Feeling alone, distant, withdrawn is something that I can do very well. Sometimes under stress I can pull back from those around me, including my wife. In Kate’s post, “As I Walk Alone” she talked about remembering that God is with us, even when we feel alone in our marriage. Today I wanted to give both husbands and wives some tangible ideas and techniques to bridge the gap if you are feeling alone, feeling that your spouse had emotionally retreated.
I’m not sure exactly why I feel the need to retreat when life gets a little out of control, but from talking to several guys I have recognized that this is a very common response. Many men, under stress retreat into themselves. As I said in my post on stress, “Stress the Man Way or One Way” I encourage guys to fight this tendency and allow their wife to share the burdens, to communicate the stresses, and open up.
So what do you do when you see the stress in your husband or wife and they are not opening up? How can you say, “hey share what’s on your mind” without simply adding to problem?
Here are 4 ideas to change retreat alone, into advance together.
Stop and ask God specifically for peace, for guidance in how you can help, and for wisdom in addressing the situation with your spouse. Keep connecting with God and he will show you a way!
Yes I know that was number 1, but this time do more then say a prayer just between you and God. Write your prayer and send it to your spouse in an email or letter. It is a great way to let them know that you recognize the stress they are under, that you want to help, and that you are there for them! Kate did this for me today, and I admit it brought tears to my eyes knowing that she was walking this journey with me!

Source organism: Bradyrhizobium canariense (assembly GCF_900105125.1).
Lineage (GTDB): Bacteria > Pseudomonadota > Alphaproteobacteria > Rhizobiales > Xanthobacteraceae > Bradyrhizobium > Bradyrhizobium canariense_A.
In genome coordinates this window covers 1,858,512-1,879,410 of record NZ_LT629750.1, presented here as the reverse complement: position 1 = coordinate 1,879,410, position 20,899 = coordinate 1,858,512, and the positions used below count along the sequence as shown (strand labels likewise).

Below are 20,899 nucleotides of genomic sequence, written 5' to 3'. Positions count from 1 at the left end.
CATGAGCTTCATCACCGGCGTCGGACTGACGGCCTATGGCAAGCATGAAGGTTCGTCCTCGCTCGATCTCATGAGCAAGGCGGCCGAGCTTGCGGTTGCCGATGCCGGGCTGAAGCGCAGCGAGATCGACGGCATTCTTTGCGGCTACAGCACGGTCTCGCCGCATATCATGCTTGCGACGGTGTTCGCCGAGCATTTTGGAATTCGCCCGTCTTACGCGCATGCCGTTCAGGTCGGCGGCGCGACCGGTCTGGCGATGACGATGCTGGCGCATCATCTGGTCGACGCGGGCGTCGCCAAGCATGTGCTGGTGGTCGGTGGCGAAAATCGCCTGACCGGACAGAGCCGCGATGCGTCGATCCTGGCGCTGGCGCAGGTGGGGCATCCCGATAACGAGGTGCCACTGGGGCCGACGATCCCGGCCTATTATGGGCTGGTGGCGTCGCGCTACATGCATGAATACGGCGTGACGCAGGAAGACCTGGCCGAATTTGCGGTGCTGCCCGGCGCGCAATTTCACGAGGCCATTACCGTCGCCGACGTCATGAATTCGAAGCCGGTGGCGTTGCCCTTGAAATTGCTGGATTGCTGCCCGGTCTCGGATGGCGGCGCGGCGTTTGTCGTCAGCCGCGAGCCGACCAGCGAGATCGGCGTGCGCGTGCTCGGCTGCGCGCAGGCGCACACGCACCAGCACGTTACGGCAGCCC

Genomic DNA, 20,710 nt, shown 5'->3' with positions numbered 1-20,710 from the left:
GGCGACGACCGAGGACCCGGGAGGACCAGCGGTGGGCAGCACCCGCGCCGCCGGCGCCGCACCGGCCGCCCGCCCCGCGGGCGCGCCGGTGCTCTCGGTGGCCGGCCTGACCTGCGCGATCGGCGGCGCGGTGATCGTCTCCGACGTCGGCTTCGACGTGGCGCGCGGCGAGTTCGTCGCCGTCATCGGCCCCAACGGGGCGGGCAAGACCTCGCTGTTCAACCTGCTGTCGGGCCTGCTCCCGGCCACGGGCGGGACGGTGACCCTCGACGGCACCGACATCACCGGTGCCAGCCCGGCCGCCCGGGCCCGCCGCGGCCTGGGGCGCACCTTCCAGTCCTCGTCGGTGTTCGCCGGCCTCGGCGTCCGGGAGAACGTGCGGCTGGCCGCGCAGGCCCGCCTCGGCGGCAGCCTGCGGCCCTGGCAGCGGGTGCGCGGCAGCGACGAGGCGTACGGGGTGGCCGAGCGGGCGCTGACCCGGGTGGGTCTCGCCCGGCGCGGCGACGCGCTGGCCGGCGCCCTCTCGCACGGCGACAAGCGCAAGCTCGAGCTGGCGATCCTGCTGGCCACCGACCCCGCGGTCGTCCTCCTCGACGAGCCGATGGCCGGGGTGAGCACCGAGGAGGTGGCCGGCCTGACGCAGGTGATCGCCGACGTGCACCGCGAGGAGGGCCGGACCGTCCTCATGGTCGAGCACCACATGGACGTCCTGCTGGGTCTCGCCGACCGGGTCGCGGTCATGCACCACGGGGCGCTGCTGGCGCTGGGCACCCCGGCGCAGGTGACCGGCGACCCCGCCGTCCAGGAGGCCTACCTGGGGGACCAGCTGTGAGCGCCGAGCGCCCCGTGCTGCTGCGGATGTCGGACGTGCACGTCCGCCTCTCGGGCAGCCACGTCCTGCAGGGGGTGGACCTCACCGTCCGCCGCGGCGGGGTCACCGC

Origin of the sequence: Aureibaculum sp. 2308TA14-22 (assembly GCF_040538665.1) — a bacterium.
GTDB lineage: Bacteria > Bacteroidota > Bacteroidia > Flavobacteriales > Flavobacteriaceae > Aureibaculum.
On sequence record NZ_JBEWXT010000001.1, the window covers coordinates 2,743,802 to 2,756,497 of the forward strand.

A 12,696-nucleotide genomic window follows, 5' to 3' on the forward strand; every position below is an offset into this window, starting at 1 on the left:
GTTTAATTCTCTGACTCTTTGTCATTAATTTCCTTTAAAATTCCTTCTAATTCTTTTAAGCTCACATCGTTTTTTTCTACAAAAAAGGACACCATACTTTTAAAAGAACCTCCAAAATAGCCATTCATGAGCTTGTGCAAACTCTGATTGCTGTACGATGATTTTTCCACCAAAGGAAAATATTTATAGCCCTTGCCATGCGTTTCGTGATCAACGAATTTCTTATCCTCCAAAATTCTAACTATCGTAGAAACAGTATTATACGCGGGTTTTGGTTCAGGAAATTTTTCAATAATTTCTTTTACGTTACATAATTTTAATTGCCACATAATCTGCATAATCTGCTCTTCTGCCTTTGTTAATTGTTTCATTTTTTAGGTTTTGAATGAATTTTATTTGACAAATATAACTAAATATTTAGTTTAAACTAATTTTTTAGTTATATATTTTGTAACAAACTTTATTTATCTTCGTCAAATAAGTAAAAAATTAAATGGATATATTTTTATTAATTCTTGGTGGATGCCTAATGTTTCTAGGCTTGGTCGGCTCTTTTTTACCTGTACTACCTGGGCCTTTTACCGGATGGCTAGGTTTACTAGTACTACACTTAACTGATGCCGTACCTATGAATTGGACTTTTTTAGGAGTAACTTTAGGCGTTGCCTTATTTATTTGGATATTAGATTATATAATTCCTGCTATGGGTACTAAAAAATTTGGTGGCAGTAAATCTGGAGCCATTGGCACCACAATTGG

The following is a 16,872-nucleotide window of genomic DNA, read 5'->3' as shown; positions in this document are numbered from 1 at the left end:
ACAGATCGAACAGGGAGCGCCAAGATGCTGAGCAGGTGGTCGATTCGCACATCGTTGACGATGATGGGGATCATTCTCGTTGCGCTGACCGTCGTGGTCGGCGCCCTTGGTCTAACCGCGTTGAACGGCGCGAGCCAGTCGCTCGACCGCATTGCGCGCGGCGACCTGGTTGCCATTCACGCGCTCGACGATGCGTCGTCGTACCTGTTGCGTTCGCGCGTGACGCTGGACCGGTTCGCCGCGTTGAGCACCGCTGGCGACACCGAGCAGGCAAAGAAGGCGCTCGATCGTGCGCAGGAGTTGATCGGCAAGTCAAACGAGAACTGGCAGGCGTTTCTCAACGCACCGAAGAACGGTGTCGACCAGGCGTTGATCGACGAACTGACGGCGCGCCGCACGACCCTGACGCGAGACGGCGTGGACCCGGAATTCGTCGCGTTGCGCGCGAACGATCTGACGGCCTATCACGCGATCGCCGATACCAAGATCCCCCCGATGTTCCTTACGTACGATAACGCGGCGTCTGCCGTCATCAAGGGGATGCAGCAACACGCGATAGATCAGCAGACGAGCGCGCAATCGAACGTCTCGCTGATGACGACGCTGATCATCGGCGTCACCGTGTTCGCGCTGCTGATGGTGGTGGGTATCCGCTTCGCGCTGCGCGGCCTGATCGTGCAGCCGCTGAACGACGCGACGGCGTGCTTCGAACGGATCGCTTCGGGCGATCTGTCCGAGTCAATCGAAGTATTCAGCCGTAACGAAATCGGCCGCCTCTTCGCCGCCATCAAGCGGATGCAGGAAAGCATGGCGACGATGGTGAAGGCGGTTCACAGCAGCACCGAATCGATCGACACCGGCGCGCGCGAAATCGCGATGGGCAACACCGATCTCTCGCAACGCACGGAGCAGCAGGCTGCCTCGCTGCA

3. Open the Communication Door
If your husband or wife has not communicated about something stressful then you need to create an opportunity for them to communicate. We often wait around for them to take the initiative. They are the ones that retreated, so it should be their responsibility to change right? Wrong! You are in this together, and your goal is to Advance Together, not simply to be there when they advance again. You need to create a time and space to communicate together. Work to eliminate distractions for a specific time. Find a time just the two of you, and open up the door.
4. Be Quiet
When one of you is under stress it is easy for the other to want to swoop in and try to fix it. Unfortunately, this almost never works. In fact, it might be what is keeping your spouse from actually sharing what is going on. If you see they have retreated, then open the door and just listen. As they begin to share listen with the goal of understanding them, their thoughts, their emotions, their ideas. It is in the understanding not the solution that you will start to feel together.
Keep communicating and keep praying!
What has your husband or wife done to help you feel that they are with you and that you don’t have to walk alone?